The Future of Basketball Comes to VictoriaMay 30, 2023
If our sports are going to find new audiences and new stars, then it’s going to have to come from somewhere new. If our sports are to have a growing future, then the future will look female.
By Kelly O’Mara
Earlier this spring, 12.6 million viewers tuned in to the women’s NCAA March Madness championship game. It was the most watched college sporting event ever on ESPN+, the company’s streaming platform, and was aired on network TV in the U.S. for the first time in decades.
As pundits and internet commenters argued about the players, the calls, and the trash-talking, women’s basketball didn’t just take center stage in the sports world, it dominated the conversation and brought in countless new fans. It was the most attended women’s college tournament in history, the most watched, the most talked about—driven largely by two big, bold, brash stars coming head-to-head in the final.
So where do these stars go after they graduate? How do they become stars in the first place?
This past week, the WNBA opened its 27th regular season—also setting viewership, revenue, and attendance records—at a time when the NBA is wrapping up its season struggling to retain fans. Yes, the NBA has been around longer and still does bigger numbers. And yes, the playoffs brought in viewers (and will continue to do so), thanks to key markets and superstar names, but it’s clear where the trend is headed and where the next generation of new fans, young fans is coming from.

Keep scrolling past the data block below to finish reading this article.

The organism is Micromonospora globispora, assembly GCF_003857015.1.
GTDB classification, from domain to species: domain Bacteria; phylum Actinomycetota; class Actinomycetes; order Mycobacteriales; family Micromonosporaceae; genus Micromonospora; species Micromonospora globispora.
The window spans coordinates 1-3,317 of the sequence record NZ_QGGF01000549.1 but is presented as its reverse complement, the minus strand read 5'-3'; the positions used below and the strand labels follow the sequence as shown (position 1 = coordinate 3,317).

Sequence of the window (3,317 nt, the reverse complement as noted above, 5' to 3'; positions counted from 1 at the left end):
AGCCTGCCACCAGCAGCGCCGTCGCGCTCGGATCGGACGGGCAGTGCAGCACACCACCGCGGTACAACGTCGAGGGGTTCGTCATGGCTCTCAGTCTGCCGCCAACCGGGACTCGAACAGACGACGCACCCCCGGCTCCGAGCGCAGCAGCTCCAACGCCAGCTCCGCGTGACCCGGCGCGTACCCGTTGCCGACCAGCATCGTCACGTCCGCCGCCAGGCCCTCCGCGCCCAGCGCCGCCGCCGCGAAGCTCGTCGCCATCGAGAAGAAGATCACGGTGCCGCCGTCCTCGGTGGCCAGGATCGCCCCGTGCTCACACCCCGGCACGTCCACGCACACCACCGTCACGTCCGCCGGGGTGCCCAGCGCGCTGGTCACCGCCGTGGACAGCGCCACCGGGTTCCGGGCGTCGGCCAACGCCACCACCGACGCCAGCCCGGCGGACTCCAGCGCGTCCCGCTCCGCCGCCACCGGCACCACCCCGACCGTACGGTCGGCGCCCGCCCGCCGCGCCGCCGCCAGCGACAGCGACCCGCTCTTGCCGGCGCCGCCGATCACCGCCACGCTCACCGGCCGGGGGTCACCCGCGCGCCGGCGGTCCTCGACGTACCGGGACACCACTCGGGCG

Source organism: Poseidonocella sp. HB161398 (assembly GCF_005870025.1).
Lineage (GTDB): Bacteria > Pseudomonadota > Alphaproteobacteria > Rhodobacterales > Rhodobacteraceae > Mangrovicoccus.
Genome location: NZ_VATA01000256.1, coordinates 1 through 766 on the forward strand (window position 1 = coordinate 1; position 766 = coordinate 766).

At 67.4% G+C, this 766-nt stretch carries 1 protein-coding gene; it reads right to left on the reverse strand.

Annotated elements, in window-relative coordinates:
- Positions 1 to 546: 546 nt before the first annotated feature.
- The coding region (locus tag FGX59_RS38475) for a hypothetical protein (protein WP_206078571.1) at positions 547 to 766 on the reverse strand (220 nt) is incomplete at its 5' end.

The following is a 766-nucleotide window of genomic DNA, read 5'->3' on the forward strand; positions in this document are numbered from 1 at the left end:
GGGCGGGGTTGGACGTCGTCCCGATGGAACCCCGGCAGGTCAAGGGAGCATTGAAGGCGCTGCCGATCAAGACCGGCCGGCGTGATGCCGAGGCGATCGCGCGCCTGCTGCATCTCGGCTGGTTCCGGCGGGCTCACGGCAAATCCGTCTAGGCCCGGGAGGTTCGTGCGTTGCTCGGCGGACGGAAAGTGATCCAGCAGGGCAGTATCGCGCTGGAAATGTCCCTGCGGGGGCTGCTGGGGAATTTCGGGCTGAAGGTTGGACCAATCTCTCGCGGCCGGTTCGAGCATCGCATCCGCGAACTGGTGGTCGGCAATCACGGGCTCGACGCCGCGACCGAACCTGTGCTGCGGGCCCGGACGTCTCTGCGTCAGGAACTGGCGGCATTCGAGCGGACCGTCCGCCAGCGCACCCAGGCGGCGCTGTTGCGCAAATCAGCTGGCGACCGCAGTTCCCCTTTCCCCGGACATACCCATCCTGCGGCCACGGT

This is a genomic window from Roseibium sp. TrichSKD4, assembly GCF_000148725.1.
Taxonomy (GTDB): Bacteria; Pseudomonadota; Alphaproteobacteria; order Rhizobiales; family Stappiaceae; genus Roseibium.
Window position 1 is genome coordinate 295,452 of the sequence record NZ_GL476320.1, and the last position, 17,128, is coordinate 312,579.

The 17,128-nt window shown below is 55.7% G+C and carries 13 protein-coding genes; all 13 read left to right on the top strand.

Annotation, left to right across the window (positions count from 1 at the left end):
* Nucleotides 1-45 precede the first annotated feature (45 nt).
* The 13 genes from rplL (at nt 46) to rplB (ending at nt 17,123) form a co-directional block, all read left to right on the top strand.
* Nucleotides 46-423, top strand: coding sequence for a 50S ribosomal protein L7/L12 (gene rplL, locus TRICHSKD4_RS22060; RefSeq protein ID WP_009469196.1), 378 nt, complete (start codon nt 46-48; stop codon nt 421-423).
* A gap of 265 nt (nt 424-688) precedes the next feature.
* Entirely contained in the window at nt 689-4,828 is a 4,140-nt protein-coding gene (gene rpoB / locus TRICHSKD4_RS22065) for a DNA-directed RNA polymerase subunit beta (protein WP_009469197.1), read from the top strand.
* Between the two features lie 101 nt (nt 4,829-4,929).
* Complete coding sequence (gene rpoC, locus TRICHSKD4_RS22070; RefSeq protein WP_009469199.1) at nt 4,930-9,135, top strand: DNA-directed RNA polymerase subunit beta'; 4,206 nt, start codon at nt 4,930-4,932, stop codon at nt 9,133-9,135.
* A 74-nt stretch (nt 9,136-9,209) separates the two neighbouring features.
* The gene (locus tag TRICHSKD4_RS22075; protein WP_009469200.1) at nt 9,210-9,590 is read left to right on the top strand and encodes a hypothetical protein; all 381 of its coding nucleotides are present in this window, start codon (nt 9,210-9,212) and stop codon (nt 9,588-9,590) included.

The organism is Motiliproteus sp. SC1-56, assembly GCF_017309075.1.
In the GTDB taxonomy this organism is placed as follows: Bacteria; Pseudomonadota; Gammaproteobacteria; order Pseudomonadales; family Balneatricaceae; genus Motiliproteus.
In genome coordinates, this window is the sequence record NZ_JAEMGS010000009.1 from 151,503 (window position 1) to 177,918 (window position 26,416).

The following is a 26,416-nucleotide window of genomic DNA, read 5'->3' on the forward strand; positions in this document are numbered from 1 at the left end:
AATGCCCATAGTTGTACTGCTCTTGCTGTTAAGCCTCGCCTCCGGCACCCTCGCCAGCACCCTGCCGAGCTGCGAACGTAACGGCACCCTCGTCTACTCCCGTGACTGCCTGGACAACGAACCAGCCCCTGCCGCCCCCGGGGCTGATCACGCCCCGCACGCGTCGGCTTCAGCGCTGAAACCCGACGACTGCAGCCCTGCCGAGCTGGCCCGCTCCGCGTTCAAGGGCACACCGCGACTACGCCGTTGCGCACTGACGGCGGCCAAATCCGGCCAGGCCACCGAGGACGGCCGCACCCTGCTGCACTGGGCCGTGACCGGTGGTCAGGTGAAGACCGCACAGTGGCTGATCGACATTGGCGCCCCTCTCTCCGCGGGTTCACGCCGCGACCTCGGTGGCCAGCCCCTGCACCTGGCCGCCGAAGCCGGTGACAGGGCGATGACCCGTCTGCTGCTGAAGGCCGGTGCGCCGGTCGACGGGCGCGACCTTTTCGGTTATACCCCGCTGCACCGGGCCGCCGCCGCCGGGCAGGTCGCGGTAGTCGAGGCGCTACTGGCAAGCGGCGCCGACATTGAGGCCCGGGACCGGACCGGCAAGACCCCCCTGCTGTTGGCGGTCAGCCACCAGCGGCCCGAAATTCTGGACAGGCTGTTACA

Those players and fans of tomorrow are being created today. They’re being brought up through the sport right now in gyms and tournaments all over the world, becoming stars on high school courts and in exhibition matches.
There are just 144 roster spots in the WNBA. (Compared to 510 in the NBA, depending on how exactly you count their temporary and two-way contracts.) Yet, there are very nearly as many girls as boys who play youth basketball. That means our future stars need somewhere to play now, somewhere to develop and gain experience now, somewhere to set the stage for the wave that is coming. And our future fans need somewhere to watch them, to grow into the sport with them, to see what they can become.
Today, right now, that stage is in Victoria.
This weekend, the Canadian national team faces off against Japan. They’ll play a public game Friday evening at the Save-On-Food Memorial Center, and two more private exhibition games. It’s the first step in 2024 Olympic qualifying, as the team prepares for the important FIBA AmeriCup in July. And it’s the first time Victoria has hosted the women’s team in decades.
Canada has come a long way since the late-1990s when the great Bev Smith—one of the best basketball players to ever come out of Canada—took over as the women’s national team coach. Smith and Denise Dignard, now Canada Basketball’s general manager for women’s high performance, worked hard to build up centres for performance and regional pipelines for youth players, to train coaches and develop U17, U19, and U23 teams. “We built an entire system,” said Dignard.